In general, you know that you’re supposed to brush your teeth twice a day and visit your dentist a couple times per year. Sticking to these guidelines can keep your teeth generally healthy, but it also makes it easy to get complacent. Maybe you’re brushing twice a day, but you’re not really focusing on all of the surfaces of your teeth or your gum lines. It’s important to understand what happens when a cavity forms on your tooth. If you know what you’re trying to prevent, then it will be easier to care for your teeth and gums at home in a productive way.
You Can’t See the Bacteria Building on Your Teeth
A visible cavity is the sign that there is already a significant problem with your tooth. Before you ever see the cavity, the process begins. Naturally occurring bacteria that you cannot see populate your mouth and cover the surfaces of your teeth. Brushing your teeth removes those bacteria and keeps your teeth clean. When you fail to remove or disrupt the bacteria, they begin multiplying. Feeding on the residuals of the food and drinks that you consume, the bacteria can form a plaque and continue to grow. The byproduct of this growth is what damage your tooth.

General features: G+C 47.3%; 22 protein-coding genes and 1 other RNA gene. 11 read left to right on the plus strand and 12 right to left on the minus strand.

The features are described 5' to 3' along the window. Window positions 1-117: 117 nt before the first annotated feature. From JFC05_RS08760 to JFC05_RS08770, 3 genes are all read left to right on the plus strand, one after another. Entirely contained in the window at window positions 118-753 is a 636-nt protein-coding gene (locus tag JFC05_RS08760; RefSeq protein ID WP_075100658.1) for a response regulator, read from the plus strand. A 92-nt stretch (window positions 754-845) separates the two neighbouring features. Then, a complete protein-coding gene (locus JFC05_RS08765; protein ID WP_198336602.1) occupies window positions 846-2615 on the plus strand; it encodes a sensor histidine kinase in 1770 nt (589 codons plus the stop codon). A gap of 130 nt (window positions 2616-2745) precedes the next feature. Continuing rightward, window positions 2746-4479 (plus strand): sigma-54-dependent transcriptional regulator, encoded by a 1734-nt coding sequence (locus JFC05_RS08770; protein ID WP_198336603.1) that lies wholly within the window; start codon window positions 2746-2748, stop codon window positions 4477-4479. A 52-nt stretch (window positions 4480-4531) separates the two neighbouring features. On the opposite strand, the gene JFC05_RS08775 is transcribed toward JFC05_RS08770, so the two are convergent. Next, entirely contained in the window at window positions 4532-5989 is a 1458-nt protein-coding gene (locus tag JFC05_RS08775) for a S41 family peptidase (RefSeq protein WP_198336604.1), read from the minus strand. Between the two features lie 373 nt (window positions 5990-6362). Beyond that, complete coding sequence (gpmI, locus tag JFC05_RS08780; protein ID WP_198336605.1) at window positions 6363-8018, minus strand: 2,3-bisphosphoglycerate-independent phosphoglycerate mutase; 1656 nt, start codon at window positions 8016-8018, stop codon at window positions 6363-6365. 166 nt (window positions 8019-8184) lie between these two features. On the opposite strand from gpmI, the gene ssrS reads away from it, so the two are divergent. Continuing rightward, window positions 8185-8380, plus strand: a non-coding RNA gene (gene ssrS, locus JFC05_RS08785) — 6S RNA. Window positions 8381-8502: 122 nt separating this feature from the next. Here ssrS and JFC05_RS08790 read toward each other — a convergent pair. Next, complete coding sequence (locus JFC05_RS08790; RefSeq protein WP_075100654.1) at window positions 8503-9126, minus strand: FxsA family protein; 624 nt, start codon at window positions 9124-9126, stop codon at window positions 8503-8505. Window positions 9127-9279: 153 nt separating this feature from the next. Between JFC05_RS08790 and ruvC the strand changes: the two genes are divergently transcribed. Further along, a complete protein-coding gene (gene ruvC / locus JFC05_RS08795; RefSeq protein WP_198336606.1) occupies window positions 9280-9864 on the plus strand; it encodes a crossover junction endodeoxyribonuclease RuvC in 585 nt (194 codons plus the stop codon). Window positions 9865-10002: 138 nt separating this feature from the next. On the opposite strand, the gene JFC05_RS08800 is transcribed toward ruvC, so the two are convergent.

Bacteria Produce Harmful Acid as They Continue to Grow
The bacteria living on your teeth feed on the same food that you do. As the bacteria metabolize this food, they produce a corrosive acid as a byproduct. That acid will begin to wear down the enamel of your tooth. While your enamel has an incredibly hard mineral makeup, it will succumb to acid over time. The acid wears a hole in the tooth that the bacteria fill up. Eventually, as a plaque forms and your cavity grows, you will see a dark spot on your tooth. At this point, you’ll need a filling to restore the tooth.
When Your Dentist Sees That a Cavity Has Formed, He or She Will Remove the Bacteria and Fill the Tooth
A dental filling is so named because your dentist is literally filling in the cavity left behind by bacteria. When you visit your dentist to have a cavity treated, he or she will first remove the bacteria buildup and sterilize the infected area. Depending on the size of the cavity, your dentist will likely administer a local numbing agent. After the bacteria has been removed, your dentist will fill in the cavity with a substance like dental ceramic, dental resin, or metal composite. Each material has its own advantages and best practices that your dentist will refer to when selecting said material.
Treat Cavities at Melrose Dental Arts
Preventing cavities with active home care and regular dentist appointments is the best move you can make when it comes to the long-term health of your teeth. If you do develop a cavity, treat it right away at Melrose Dental Arts. With a tooth-colored filling, no one will even notice that you had a cavity. Schedule your dentist appointment at Melrose Dental Arts in Vista, CA by calling 760-724-9117.